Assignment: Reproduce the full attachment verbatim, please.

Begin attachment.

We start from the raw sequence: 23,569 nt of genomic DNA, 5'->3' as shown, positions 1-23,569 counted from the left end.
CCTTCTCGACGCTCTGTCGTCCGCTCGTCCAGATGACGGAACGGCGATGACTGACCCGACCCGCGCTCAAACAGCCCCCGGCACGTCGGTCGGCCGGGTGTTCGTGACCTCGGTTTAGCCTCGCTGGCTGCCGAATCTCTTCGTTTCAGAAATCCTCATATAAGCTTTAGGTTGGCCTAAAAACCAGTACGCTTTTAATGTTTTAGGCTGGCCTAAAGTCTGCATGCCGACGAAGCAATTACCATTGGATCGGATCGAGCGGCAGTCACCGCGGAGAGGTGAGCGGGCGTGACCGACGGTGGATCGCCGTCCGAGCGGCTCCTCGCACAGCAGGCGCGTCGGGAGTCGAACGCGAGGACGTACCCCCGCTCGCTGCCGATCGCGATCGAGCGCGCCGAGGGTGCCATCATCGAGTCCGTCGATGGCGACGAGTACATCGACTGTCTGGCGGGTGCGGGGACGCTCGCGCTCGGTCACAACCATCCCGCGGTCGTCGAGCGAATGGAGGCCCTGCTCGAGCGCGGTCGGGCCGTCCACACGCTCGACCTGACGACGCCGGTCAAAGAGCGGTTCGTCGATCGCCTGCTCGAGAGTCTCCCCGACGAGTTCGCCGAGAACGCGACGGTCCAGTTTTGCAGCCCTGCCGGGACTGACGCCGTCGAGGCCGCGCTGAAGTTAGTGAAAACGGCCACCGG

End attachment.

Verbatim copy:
We start from the raw sequence: 23,569 nt of genomic DNA, 5'->3' as shown, positions 1-23,569 counted from the left end.
CCTTCTCGACGCTCTGTCGTCCGCTCGTCCAGATGACGGAACGGCGATGACTGACCCGACCCGCGCTCAAACAGCCCCCGGCACGTCGGTCGGCCGGGTGTTCGTGACCTCGGTTTAGCCTCGCTGGCTGCCGAATCTCTTCGTTTCAGAAATCCTCATATAAGCTTTAGGTTGGCCTAAAAACCAGTACGCTTTTAATGTTTTAGGCTGGCCTAAAGTCTGCATGCCGACGAAGCAATTACCATTGGATCGGATCGAGCGGCAGTCACCGCGGAGAGGTGAGCGGGCGTGACCGACGGTGGATCGCCGTCCGAGCGGCTCCTCGCACAGCAGGCGCGTCGGGAGTCGAACGCGAGGACGTACCCCCGCTCGCTGCCGATCGCGATCGAGCGCGCCGAGGGTGCCATCATCGAGTCCGTCGATGGCGACGAGTACATCGACTGTCTGGCGGGTGCGGGGACGCTCGCGCTCGGTCACAACCATCCCGCGGTCGTCGAGCGAATGGAGGCCCTGCTCGAGCGCGGTCGGGCCGTCCACACGCTCGACCTGACGACGCCGGTCAAAGAGCGGTTCGTCGATCGCCTGCTCGAGAGTCTCCCCGACGAGTTCGCCGAGAACGCGACGGTCCAGTTTTGCAGCCCTGCCGGGACTGACGCCGTCGAGGCCGCGCTGAAGTTAGTGAAAACGGCCACCGG